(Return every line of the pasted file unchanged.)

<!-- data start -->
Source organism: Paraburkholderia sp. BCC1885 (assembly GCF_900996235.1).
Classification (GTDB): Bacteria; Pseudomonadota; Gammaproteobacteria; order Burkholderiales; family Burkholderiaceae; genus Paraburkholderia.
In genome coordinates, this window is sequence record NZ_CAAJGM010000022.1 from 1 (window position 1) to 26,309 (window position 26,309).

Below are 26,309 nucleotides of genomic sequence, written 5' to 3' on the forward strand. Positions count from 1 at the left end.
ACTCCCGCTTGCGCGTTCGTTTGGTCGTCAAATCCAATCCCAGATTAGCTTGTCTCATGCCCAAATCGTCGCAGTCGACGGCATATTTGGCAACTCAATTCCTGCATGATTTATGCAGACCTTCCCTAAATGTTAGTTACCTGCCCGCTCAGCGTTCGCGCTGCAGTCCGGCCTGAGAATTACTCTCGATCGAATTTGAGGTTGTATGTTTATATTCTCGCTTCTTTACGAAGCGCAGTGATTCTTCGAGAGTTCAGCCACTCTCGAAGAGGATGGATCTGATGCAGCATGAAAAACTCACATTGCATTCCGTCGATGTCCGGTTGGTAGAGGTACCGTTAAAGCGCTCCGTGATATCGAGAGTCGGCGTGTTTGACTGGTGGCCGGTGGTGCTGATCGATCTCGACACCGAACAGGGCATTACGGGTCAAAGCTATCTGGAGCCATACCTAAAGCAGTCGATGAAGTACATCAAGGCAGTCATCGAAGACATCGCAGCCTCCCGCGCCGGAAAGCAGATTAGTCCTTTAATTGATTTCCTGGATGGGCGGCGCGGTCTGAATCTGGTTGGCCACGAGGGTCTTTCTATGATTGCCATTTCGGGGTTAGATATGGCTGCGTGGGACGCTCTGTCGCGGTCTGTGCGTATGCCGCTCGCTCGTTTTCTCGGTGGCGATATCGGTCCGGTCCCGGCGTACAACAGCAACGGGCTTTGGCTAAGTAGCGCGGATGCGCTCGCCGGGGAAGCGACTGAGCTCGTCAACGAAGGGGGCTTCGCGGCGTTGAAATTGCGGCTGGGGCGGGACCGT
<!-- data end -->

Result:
Source organism: Paraburkholderia sp. BCC1885 (assembly GCF_900996235.1).
Classification (GTDB): Bacteria; Pseudomonadota; Gammaproteobacteria; order Burkholderiales; family Burkholderiaceae; genus Paraburkholderia.
In genome coordinates, this window is sequence record NZ_CAAJGM010000022.1 from 1 (window position 1) to 26,309 (window position 26,309).

Below are 26,309 nucleotides of genomic sequence, written 5' to 3' on the forward strand. Positions count from 1 at the left end.
ACTCCCGCTTGCGCGTTCGTTTGGTCGTCAAATCCAATCCCAGATTAGCTTGTCTCATGCCCAAATCGTCGCAGTCGACGGCATATTTGGCAACTCAATTCCTGCATGATTTATGCAGACCTTCCCTAAATGTTAGTTACCTGCCCGCTCAGCGTTCGCGCTGCAGTCCGGCCTGAGAATTACTCTCGATCGAATTTGAGGTTGTATGTTTATATTCTCGCTTCTTTACGAAGCGCAGTGATTCTTCGAGAGTTCAGCCACTCTCGAAGAGGATGGATCTGATGCAGCATGAAAAACTCACATTGCATTCCGTCGATGTCCGGTTGGTAGAGGTACCGTTAAAGCGCTCCGTGATATCGAGAGTCGGCGTGTTTGACTGGTGGCCGGTGGTGCTGATCGATCTCGACACCGAACAGGGCATTACGGGTCAAAGCTATCTGGAGCCATACCTAAAGCAGTCGATGAAGTACATCAAGGCAGTCATCGAAGACATCGCAGCCTCCCGCGCCGGAAAGCAGATTAGTCCTTTAATTGATTTCCTGGATGGGCGGCGCGGTCTGAATCTGGTTGGCCACGAGGGTCTTTCTATGATTGCCATTTCGGGGTTAGATATGGCTGCGTGGGACGCTCTGTCGCGGTCTGTGCGTATGCCGCTCGCTCGTTTTCTCGGTGGCGATATCGGTCCGGTCCCGGCGTACAACAGCAACGGGCTTTGGCTAAGTAGCGCGGATGCGCTCGCCGGGGAAGCGACTGAGCTCGTCAACGAAGGGGGCTTCGCGGCGTTGAAATTGCGGCTGGGGCGGGACCGT